Countering Jean's wisdom of "no better guaranteed return," the "Time" article stated, "At the end of 1998, the average 401(k) balance was $47,004. By the end of 2008, the average balance was down to $45,519." If that is a great guaranteed return, I'm glad I don't have a 401(k). The "Time" article pointed out that $100 in 1998, after inflation, was worth about $73 in 2008, a loss of $27 after ten years. So whom do you believe..."Time" or "More" magazine?

If you are unsure as to whom (and what) to believe, the "Time" article made two more statements worth considering. They are:

1. "The older you are the riskier a 401(k) gets."

2. "Forty-four percent of all Americans are in danger of going broke in their post-work years."

Now, I can hear some of you saying, "But the stock market is going back up. Green shoots are appearing. Everything is fine. The crash was just a correction." For those optimists among you: I wish that all of your dreams come true and you live happily ever after.

I do not criticize the 401(k) plans just to criticize. I write because I am concerned. Let's say "Time" magazine's estimates are correct. Let's say 44 percent of all Americans will go bankrupt after retirement. For approximately 75 million baby-boomers preparing to retire, that means 33.8 million of them will go bust once they stop working. To me, this is disturbing.

While many think the financial crisis is over, I believe the worst is yet to come. In spite of the green shoots in the stock market, the fundamentals of the U.S. government are worsening. I doubt Social Security can afford the avalanche of retiring baby boomers. The Social Security fund is empty, underfunded by approximately $10 trillion. For the first time in 35 years, Social Security will not pay a cost of living increase. And Medicare is projected to face a shortfall as well, of between $65 and $85 trillion.

In 2009, interest payments on our national debt are about $380 billion, which is $1 billion a day in interest. At the same time, the national debt is projected to climb to $20 trillion by 2012, which means the U.S. will have to borrow money just to make the interest payments.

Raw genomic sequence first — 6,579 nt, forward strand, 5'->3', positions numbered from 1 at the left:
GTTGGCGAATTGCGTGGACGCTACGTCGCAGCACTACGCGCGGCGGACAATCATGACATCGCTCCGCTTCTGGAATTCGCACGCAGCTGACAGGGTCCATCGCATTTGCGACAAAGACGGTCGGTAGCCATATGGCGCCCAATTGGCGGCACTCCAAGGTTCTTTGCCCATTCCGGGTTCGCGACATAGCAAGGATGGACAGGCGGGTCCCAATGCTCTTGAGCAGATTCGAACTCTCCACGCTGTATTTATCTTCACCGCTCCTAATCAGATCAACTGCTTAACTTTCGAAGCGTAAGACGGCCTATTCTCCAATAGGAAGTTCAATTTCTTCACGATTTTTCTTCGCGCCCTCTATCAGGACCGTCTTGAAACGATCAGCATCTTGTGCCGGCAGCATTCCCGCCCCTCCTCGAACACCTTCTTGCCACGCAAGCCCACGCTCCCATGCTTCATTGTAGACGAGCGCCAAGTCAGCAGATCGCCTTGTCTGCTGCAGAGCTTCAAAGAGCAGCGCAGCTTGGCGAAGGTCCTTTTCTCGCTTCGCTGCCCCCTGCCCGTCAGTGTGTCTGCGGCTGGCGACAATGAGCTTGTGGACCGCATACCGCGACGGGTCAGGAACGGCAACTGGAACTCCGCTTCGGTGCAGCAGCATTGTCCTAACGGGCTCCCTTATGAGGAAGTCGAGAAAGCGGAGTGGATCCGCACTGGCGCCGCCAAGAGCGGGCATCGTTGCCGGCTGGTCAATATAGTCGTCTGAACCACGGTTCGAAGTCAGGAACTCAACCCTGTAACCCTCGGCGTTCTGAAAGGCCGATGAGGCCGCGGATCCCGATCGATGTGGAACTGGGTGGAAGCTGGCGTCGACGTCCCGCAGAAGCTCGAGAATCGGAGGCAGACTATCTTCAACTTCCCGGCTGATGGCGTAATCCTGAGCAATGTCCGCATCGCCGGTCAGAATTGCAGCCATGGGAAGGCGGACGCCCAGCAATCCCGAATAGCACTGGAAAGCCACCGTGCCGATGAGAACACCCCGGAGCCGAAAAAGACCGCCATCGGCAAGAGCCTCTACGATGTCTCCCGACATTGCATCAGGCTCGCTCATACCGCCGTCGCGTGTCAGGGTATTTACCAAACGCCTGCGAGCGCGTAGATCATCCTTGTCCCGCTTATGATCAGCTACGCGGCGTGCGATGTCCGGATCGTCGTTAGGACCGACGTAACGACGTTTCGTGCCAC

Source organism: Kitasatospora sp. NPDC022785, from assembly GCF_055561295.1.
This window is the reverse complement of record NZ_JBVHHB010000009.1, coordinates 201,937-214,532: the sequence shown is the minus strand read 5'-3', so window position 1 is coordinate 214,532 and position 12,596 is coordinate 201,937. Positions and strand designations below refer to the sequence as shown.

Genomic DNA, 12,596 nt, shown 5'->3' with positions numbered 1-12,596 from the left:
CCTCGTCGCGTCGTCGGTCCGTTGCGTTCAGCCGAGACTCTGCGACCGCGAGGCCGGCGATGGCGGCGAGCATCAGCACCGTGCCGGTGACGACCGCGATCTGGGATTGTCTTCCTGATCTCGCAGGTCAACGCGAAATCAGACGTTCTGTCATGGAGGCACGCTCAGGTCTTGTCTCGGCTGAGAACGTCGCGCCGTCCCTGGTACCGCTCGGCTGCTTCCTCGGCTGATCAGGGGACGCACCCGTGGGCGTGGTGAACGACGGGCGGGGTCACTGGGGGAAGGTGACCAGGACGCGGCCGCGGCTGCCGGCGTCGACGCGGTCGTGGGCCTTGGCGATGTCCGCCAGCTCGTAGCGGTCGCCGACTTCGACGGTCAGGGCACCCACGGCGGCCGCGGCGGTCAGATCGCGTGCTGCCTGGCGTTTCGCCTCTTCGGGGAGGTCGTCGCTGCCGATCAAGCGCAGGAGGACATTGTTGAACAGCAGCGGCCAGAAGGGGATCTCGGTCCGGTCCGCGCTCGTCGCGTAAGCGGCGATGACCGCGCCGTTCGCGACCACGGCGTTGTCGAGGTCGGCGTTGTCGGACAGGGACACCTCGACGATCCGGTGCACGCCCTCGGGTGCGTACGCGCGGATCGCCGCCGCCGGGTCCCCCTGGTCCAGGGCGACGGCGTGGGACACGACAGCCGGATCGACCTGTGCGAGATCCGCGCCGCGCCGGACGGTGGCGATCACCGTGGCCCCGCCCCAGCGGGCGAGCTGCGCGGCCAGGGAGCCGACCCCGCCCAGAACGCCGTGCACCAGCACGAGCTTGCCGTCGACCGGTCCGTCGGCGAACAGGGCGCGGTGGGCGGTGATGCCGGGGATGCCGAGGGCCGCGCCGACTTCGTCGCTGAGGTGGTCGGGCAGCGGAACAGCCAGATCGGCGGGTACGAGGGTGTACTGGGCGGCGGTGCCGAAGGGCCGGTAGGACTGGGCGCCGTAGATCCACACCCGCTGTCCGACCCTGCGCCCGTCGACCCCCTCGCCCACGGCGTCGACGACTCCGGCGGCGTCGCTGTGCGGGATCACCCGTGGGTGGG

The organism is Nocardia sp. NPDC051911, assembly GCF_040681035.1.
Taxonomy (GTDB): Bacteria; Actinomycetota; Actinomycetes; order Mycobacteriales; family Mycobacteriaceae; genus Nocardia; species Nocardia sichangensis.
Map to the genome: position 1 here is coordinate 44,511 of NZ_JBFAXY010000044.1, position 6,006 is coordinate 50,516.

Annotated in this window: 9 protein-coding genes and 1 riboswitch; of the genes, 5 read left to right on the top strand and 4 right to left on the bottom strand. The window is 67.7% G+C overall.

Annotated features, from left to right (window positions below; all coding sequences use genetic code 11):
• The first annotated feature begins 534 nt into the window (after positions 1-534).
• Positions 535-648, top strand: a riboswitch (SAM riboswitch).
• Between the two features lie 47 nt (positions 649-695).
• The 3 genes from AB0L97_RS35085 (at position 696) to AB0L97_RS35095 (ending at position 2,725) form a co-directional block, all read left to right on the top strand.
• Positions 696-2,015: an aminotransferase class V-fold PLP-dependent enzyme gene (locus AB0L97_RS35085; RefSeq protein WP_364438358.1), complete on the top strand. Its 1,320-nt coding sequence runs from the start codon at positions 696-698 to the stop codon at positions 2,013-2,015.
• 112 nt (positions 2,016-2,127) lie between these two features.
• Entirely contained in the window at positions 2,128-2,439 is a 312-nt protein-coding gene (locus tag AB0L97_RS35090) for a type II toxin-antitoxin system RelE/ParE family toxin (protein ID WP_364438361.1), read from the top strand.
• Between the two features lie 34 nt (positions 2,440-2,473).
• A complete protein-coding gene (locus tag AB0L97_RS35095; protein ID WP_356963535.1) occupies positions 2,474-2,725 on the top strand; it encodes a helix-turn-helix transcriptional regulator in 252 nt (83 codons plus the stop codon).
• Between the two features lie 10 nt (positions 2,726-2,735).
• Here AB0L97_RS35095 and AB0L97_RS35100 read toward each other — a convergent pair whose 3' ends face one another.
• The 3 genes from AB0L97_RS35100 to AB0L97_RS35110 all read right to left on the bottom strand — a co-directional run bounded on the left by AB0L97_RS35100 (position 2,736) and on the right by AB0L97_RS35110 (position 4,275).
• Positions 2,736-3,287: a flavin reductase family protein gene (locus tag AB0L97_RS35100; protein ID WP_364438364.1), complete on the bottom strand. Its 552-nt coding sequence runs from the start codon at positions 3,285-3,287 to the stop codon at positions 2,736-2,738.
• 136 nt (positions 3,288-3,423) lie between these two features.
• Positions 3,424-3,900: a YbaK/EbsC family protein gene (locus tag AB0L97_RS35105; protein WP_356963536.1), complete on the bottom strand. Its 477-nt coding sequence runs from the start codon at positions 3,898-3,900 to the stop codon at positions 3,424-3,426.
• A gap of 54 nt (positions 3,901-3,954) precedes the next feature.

I know the Federal Reserve Bank can continue to print more and more money...but city and state governments cannot. This means your city and state taxes will have to go up. If you think your property taxes are high now, just wait five years. I predict that, even if your home's value does not go up, property tax rates will, and higher taxes will do wonders for property values. This means people counting on their home as their biggest asset may be disappointed.

In 1913, when the Fed was created, and in 1971, when President Richard Nixon took the U.S. off the gold standard, the ultra rich were allowed to siphon off our wealth -- via our own money, the very thing we work hard for and do our best to save. In other words, with every dollar the Fed prints, our wealth is being drained via increased taxes, debt, inflation, and savings.

A Cash Heist

There are four expenses that keep the poor and middle class struggling financially. They are:

1. Taxes -- both apparent and hidden

2. Debt -- mortgages, credit cards, and student loans.

3. Inflation -- rising food and fuel costs

4. Retirement plans -- 401(k) and savings

It is via these four expenses that the rich get richer. In other words, all four of these expenses are a cash heists, the ways the rich use the government to get into our pockets, draining us of our wealth.

The Silver Lining

The silver lining of all this: With a more sophisticated financial education, rather than have taxes, debt, inflation, and retirement accounts as drains on a person's wealth, a person can convert those government-sponsored expenses into elements that work in one's favor. By using the same rules of money the rich use, those four expenses will make you richer. In other words, taxes, debt, inflation, and not needing a retirement plan can make you richer if you use different rules of money. As stated earlier, in 1971 Nixon changed the rules -- and so should you.

In closing, the 401(k) has a few good points...but not good enough, in my opinion, given the financial challenges that lie ahead.